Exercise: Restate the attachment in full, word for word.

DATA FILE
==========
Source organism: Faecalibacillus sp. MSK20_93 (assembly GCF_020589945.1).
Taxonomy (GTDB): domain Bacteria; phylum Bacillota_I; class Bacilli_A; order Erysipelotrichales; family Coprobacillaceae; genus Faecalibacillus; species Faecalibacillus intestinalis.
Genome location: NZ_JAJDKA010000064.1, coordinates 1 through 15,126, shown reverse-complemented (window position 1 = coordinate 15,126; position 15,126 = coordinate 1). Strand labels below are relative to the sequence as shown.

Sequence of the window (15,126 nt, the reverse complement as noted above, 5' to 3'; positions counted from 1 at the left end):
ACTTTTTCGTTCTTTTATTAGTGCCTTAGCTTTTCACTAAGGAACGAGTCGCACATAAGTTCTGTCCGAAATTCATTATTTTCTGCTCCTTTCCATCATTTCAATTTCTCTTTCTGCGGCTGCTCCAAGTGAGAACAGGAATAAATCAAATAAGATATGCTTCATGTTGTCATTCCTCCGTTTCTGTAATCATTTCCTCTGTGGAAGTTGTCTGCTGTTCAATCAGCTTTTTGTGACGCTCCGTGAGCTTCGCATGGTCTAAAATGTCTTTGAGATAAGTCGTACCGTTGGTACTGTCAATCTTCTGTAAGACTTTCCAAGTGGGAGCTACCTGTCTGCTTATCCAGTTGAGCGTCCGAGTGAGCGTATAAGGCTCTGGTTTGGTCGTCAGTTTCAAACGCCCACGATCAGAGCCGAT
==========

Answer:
Source organism: Faecalibacillus sp. MSK20_93 (assembly GCF_020589945.1).
Taxonomy (GTDB): domain Bacteria; phylum Bacillota_I; class Bacilli_A; order Erysipelotrichales; family Coprobacillaceae; genus Faecalibacillus; species Faecalibacillus intestinalis.
Genome location: NZ_JAJDKA010000064.1, coordinates 1 through 15,126, shown reverse-complemented (window position 1 = coordinate 15,126; position 15,126 = coordinate 1). Strand labels below are relative to the sequence as shown.

Sequence of the window (15,126 nt, the reverse complement as noted above, 5' to 3'; positions counted from 1 at the left end):
ACTTTTTCGTTCTTTTATTAGTGCCTTAGCTTTTCACTAAGGAACGAGTCGCACATAAGTTCTGTCCGAAATTCATTATTTTCTGCTCCTTTCCATCATTTCAATTTCTCTTTCTGCGGCTGCTCCAAGTGAGAACAGGAATAAATCAAATAAGATATGCTTCATGTTGTCATTCCTCCGTTTCTGTAATCATTTCCTCTGTGGAAGTTGTCTGCTGTTCAATCAGCTTTTTGTGACGCTCCGTGAGCTTCGCATGGTCTAAAATGTCTTTGAGATAAGTCGTACCGTTGGTACTGTCAATCTTCTGTAAGACTTTCCAAGTGGGAGCTACCTGTCTGCTTATCCAGTTGAGCGTCCGAGTGAGCGTATAAGGCTCTGGTTTGGTCGTCAGTTTCAAACGCCCACGATCAGAGCCGAT